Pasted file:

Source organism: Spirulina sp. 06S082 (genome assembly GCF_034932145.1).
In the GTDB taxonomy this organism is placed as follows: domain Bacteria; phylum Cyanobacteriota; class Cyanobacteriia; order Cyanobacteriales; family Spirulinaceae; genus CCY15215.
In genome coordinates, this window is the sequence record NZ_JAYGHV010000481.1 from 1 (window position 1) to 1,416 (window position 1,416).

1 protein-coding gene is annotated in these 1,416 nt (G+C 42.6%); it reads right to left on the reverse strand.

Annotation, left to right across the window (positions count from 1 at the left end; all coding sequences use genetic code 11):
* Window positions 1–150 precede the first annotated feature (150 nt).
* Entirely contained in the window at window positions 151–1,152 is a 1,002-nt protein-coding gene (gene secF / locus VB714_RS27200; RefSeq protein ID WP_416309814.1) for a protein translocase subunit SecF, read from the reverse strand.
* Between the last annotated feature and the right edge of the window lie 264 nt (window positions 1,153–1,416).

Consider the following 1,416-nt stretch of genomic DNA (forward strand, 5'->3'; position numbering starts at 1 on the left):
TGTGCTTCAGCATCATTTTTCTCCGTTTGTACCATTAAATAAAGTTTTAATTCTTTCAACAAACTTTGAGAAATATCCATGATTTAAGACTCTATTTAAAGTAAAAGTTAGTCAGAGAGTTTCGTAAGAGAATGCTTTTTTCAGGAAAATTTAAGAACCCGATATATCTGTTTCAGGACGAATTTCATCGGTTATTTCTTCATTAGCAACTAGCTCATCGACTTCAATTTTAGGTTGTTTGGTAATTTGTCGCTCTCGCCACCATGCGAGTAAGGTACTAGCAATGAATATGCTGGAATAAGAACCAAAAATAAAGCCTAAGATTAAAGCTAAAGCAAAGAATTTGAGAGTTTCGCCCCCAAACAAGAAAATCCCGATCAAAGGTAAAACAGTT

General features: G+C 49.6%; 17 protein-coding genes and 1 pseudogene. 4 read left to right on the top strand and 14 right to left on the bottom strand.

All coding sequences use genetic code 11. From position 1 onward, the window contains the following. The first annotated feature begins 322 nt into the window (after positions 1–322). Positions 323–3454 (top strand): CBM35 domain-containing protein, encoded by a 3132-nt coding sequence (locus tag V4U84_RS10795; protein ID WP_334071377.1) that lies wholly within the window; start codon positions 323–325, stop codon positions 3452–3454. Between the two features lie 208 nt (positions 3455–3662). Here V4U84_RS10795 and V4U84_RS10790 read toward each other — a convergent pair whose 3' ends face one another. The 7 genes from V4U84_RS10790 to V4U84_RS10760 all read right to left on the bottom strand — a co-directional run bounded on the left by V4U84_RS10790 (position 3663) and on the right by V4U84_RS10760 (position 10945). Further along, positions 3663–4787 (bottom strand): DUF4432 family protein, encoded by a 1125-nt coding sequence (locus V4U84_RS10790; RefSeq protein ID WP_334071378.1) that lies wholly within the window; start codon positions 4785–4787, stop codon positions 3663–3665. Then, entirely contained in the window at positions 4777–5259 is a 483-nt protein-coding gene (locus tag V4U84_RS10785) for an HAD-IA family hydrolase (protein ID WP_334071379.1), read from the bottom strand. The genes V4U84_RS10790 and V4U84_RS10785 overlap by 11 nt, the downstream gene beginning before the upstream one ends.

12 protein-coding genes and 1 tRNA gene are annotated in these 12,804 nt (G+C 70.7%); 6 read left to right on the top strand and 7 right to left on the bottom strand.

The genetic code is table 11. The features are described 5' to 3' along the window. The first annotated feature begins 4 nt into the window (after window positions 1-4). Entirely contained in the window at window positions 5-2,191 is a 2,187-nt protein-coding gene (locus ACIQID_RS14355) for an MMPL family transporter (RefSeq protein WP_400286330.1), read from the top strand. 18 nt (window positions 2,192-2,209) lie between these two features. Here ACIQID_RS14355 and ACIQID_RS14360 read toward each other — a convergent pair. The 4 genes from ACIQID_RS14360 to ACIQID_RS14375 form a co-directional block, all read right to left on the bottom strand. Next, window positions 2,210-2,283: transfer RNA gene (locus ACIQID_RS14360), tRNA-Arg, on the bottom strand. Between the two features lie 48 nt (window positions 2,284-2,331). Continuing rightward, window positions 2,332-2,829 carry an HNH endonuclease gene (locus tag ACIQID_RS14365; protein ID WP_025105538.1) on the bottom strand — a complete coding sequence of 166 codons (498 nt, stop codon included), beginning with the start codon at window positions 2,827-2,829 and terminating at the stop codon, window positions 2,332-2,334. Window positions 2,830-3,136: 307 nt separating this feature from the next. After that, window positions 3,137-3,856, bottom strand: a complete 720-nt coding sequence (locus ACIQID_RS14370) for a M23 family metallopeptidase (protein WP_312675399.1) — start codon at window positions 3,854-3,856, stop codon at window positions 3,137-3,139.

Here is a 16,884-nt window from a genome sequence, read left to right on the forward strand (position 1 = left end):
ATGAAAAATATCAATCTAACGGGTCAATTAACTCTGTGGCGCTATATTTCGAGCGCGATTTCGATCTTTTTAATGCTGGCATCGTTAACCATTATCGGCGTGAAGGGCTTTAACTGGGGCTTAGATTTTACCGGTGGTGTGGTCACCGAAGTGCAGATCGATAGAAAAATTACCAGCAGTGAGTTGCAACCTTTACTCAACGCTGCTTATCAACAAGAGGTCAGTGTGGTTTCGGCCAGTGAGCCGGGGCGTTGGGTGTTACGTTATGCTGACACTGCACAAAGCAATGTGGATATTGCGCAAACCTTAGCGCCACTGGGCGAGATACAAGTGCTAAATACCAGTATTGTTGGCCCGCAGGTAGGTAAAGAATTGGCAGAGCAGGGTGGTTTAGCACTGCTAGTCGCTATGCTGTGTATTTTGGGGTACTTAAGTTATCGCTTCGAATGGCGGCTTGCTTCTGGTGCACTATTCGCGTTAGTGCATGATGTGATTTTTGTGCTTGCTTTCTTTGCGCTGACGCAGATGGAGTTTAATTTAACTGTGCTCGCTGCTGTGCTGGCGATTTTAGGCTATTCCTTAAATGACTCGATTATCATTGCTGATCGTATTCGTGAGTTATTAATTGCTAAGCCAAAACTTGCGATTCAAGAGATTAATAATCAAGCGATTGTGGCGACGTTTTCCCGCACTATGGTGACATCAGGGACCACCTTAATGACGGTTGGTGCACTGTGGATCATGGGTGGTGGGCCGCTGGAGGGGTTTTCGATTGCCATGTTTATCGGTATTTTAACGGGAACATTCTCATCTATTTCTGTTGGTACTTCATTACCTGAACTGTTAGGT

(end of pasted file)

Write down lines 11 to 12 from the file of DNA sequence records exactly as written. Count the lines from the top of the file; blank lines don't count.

General features: G+C 49.6%; 17 protein-coding genes and 1 pseudogene. 4 read left to right on the top strand and 14 right to left on the bottom strand.

All coding sequences use genetic code 11. From position 1 onward, the window contains the following. The first annotated feature begins 322 nt into the window (after positions 1–322). Positions 323–3454 (top strand): CBM35 domain-containing protein, encoded by a 3132-nt coding sequence (locus tag V4U84_RS10795; protein ID WP_334071377.1) that lies wholly within the window; start codon positions 323–325, stop codon positions 3452–3454. Between the two features lie 208 nt (positions 3455–3662). Here V4U84_RS10795 and V4U84_RS10790 read toward each other — a convergent pair whose 3' ends face one another. The 7 genes from V4U84_RS10790 to V4U84_RS10760 all read right to left on the bottom strand — a co-directional run bounded on the left by V4U84_RS10790 (position 3663) and on the right by V4U84_RS10760 (position 10945). Further along, positions 3663–4787 (bottom strand): DUF4432 family protein, encoded by a 1125-nt coding sequence (locus V4U84_RS10790; RefSeq protein ID WP_334071378.1) that lies wholly within the window; start codon positions 4785–4787, stop codon positions 3663–3665. Then, entirely contained in the window at positions 4777–5259 is a 483-nt protein-coding gene (locus tag V4U84_RS10785) for an HAD-IA family hydrolase (protein ID WP_334071379.1), read from the bottom strand. The genes V4U84_RS10790 and V4U84_RS10785 overlap by 11 nt, the downstream gene beginning before the upstream one ends.